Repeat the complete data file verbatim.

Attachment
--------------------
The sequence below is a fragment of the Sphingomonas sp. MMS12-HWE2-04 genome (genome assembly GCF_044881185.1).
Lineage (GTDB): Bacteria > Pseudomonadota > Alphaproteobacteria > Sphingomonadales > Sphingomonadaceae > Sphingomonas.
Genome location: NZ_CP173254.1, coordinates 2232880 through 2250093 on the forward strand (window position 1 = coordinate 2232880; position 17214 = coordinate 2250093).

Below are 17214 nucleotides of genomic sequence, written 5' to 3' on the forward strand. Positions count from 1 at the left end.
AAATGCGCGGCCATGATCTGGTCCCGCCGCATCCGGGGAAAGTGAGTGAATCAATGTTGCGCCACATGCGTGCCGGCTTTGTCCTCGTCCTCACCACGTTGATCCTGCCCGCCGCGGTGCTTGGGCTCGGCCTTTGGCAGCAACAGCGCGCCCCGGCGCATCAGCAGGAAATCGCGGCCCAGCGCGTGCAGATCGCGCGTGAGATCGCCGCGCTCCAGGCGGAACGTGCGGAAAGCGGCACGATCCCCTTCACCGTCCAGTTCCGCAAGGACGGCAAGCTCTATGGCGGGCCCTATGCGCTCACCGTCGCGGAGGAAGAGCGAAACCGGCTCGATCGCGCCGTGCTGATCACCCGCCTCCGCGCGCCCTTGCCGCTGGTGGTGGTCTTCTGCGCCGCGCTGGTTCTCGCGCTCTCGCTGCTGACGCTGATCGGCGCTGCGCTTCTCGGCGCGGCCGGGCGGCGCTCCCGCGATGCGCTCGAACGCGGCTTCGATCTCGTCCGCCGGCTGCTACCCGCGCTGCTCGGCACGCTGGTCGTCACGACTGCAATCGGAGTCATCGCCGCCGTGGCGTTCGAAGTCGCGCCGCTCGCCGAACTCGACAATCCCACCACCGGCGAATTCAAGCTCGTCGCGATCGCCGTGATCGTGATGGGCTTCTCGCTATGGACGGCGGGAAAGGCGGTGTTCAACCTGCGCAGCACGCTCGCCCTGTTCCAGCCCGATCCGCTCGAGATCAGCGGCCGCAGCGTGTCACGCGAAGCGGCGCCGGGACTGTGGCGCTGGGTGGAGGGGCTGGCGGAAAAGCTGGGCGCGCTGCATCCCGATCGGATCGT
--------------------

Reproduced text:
The sequence below is a fragment of the Sphingomonas sp. MMS12-HWE2-04 genome (genome assembly GCF_044881185.1).
Lineage (GTDB): Bacteria > Pseudomonadota > Alphaproteobacteria > Sphingomonadales > Sphingomonadaceae > Sphingomonas.
Genome location: NZ_CP173254.1, coordinates 2232880 through 2250093 on the forward strand (window position 1 = coordinate 2232880; position 17214 = coordinate 2250093).

Below are 17214 nucleotides of genomic sequence, written 5' to 3' on the forward strand. Positions count from 1 at the left end.
AAATGCGCGGCCATGATCTGGTCCCGCCGCATCCGGGGAAAGTGAGTGAATCAATGTTGCGCCACATGCGTGCCGGCTTTGTCCTCGTCCTCACCACGTTGATCCTGCCCGCCGCGGTGCTTGGGCTCGGCCTTTGGCAGCAACAGCGCGCCCCGGCGCATCAGCAGGAAATCGCGGCCCAGCGCGTGCAGATCGCGCGTGAGATCGCCGCGCTCCAGGCGGAACGTGCGGAAAGCGGCACGATCCCCTTCACCGTCCAGTTCCGCAAGGACGGCAAGCTCTATGGCGGGCCCTATGCGCTCACCGTCGCGGAGGAAGAGCGAAACCGGCTCGATCGCGCCGTGCTGATCACCCGCCTCCGCGCGCCCTTGCCGCTGGTGGTGGTCTTCTGCGCCGCGCTGGTTCTCGCGCTCTCGCTGCTGACGCTGATCGGCGCTGCGCTTCTCGGCGCGGCCGGGCGGCGCTCCCGCGATGCGCTCGAACGCGGCTTCGATCTCGTCCGCCGGCTGCTACCCGCGCTGCTCGGCACGCTGGTCGTCACGACTGCAATCGGAGTCATCGCCGCCGTGGCGTTCGAAGTCGCGCCGCTCGCCGAACTCGACAATCCCACCACCGGCGAATTCAAGCTCGTCGCGATCGCCGTGATCGTGATGGGCTTCTCGCTATGGACGGCGGGAAAGGCGGTGTTCAACCTGCGCAGCACGCTCGCCCTGTTCCAGCCCGATCCGCTCGAGATCAGCGGCCGCAGCGTGTCACGCGAAGCGGCGCCGGGACTGTGGCGCTGGGTGGAGGGGCTGGCGGAAAAGCTGGGCGCGCTGCATCCCGATCGGATCGT